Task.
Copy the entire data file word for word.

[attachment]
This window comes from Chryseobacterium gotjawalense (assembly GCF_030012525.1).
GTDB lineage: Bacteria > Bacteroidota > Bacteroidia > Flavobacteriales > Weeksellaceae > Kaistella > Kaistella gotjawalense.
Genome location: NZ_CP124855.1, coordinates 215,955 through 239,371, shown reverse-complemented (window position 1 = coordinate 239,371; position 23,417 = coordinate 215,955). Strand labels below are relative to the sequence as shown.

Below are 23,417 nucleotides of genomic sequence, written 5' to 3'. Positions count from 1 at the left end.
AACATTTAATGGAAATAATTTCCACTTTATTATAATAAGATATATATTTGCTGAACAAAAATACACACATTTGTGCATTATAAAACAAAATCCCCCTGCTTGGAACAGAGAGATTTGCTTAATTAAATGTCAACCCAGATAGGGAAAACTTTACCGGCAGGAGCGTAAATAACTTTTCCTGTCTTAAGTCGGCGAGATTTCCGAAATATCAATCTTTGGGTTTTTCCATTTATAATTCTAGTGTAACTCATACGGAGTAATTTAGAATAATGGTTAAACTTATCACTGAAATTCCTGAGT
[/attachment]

This window comes from Chryseobacterium gotjawalense (assembly GCF_030012525.1).
GTDB lineage: Bacteria > Bacteroidota > Bacteroidia > Flavobacteriales > Weeksellaceae > Kaistella > Kaistella gotjawalense.
Genome location: NZ_CP124855.1, coordinates 215,955 through 239,371, shown reverse-complemented (window position 1 = coordinate 239,371; position 23,417 = coordinate 215,955). Strand labels below are relative to the sequence as shown.

Below are 23,417 nucleotides of genomic sequence, written 5' to 3'. Positions count from 1 at the left end.
AACATTTAATGGAAATAATTTCCACTTTATTATAATAAGATATATATTTGCTGAACAAAAATACACACATTTGTGCATTATAAAACAAAATCCCCCTGCTTGGAACAGAGAGATTTGCTTAATTAAATGTCAACCCAGATAGGGAAAACTTTACCGGCAGGAGCGTAAATAACTTTTCCTGTCTTAAGTCGGCGAGATTTCCGAAATATCAATCTTTGGGTTTTTCCATTTATAATTCTAGTGTAACTCATACGGAGTAATTTAGAATAATGGTTAAACTTATCACTGAAATTCCTGAGT